The aim of nutritional support for a preterm baby is to achieve a similar growth rate compared to the foetus at the same age. In order to reach the optimal development experts recommend to start feeding as soon as possible after birth. However, it may not always be possible to start full feeding immediately after birth.
means feeding the baby by using a nasogastric (via nose to stomach) or orogastric (via mouth to stomach) tube. It can be initiated as soon as the gastrointestinal tract is mature. This solution is recommended by most guidelines for preterm infants as long as they cannot coordinate to drink, suck, swallow and breathe. The ability for suck-feeding usually develops around 35 weeks of gestational age, so that infants born before 35 weeks will most likely require temporary tube feeding. During the first days of life, only very small amounts of milk are administered until the intestines get used to it.
The first steps towards breastfeeding can be initiated as soon as the condition of the preterm baby has stabilised. The learning process takes time and needs a lot of patience. The first step towards breastfeeding is kangaroo care which may already be commenced soon after birth. Health care professionals together with parents will decide if the preterm baby is stable enough for kangaroo care. Skin-to-skin contact will help the baby to develop the feeding abilities and also stimulates the milk production.
Around the age of 24 weeks, babies are able to do their first sucking movements but cannot coordinate sucking and swallowing yet.
Between 26 and 30 weeks the development progresses and babies will have a gag reflex, which helps to prevent choking. At this stage, some babies are already able to lick some drops of breast milk.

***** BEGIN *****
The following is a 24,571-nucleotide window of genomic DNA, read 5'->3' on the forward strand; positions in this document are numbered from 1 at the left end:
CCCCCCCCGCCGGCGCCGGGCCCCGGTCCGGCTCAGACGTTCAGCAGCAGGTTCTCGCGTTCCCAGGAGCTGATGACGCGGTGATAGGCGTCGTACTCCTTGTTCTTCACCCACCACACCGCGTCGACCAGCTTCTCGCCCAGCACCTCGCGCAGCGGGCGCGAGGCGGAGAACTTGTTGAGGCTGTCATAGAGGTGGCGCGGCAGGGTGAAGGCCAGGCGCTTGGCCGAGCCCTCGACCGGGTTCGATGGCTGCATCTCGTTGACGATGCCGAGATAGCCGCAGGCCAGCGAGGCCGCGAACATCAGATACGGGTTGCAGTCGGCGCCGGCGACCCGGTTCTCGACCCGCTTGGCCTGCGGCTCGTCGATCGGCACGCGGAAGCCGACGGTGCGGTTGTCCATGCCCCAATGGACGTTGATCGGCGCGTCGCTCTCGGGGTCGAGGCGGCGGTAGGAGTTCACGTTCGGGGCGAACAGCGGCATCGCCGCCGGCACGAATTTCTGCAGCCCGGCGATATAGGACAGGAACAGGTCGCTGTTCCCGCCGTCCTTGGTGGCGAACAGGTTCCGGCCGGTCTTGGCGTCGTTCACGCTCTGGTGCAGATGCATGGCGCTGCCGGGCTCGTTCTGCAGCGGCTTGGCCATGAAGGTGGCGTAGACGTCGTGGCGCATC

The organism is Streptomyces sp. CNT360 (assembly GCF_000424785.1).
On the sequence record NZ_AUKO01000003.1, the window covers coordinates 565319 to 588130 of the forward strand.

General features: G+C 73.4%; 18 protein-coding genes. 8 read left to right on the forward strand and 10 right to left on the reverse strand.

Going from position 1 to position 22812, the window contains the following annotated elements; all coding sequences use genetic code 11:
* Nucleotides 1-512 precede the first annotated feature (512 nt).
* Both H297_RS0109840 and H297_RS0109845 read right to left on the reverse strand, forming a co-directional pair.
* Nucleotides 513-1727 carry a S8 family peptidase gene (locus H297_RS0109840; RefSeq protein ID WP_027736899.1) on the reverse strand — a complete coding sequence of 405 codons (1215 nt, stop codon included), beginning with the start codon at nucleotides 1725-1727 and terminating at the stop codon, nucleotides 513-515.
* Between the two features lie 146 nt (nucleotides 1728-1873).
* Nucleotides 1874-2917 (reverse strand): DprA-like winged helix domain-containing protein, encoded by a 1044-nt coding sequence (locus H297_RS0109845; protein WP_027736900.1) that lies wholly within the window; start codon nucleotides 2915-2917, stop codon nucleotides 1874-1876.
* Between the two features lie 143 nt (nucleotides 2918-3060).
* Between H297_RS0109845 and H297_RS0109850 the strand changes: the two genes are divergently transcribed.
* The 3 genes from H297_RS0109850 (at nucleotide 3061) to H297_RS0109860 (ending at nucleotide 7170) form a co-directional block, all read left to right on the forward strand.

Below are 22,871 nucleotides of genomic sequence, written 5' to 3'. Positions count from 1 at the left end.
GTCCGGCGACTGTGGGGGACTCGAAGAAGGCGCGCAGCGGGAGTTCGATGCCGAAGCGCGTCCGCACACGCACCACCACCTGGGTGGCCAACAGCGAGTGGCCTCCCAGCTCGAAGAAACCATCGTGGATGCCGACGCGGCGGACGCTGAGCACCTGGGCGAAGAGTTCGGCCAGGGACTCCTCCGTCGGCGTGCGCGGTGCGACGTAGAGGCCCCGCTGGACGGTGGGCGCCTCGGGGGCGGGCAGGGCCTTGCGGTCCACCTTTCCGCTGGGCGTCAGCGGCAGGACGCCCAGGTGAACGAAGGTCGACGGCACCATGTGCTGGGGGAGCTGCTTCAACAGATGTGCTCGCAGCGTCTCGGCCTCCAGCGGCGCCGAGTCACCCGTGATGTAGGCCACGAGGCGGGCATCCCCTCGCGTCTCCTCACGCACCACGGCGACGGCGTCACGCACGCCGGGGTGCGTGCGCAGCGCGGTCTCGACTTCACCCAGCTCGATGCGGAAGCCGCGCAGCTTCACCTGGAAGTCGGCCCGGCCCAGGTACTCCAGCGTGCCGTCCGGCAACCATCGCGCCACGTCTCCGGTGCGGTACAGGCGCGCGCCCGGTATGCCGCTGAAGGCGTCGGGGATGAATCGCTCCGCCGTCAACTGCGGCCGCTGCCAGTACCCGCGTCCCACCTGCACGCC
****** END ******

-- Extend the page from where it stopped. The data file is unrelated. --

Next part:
In the next two weeks, kangarooed infants will already start to turn their head towards the breast and may lick some drops of milk directly from the breast. But most feeds will still need to be through the nasogastric tube.
The ability to coordinate sucking, swallowing and breathing will be developed around the age of 35 weeks. But most infants at that age are still weak and may get tired easily. Hence, tube feeding is still needed in many cases.
The preterm infant will now get more active every day until even full breastfeeding is possible. Some hospitals work with so-called ‘early feeding scales’ for the assessment of feeding abilities or nutrition specialists check whether a preterm baby is ready to start oral feeding.
Babies may also need temporary support such as nipple shields, finger feeding, cup feeding or bottle feeding. There are numerous techniques for feeding a preterm baby with breast milk. Healthcare professionals or lactation specialists can help parents to find the optimal solution for them and their baby.
What is parenteral nutrition?
Parenteral nutrition in preterm and ill babies is a feeding therapy that provides nutrition through the veins (into the bloodstream) to babies who cannot (yet) be adequately fed by mouth or through a feeding tube.
Preterm and ill babies are often fed through a tube that is passed through the mouth or the nose into the baby’s stomach or small intestine, usually on the first day of life. This so called enteral nutrition is used when the digestive tract is at least partly functioning, but the baby has sucking or swallowing difficulties due to immaturity, neuromuscular, heart, or other disorders. Through the tube, (fortified) human milk (breastmilk or donor milk) or formula can be given to the baby.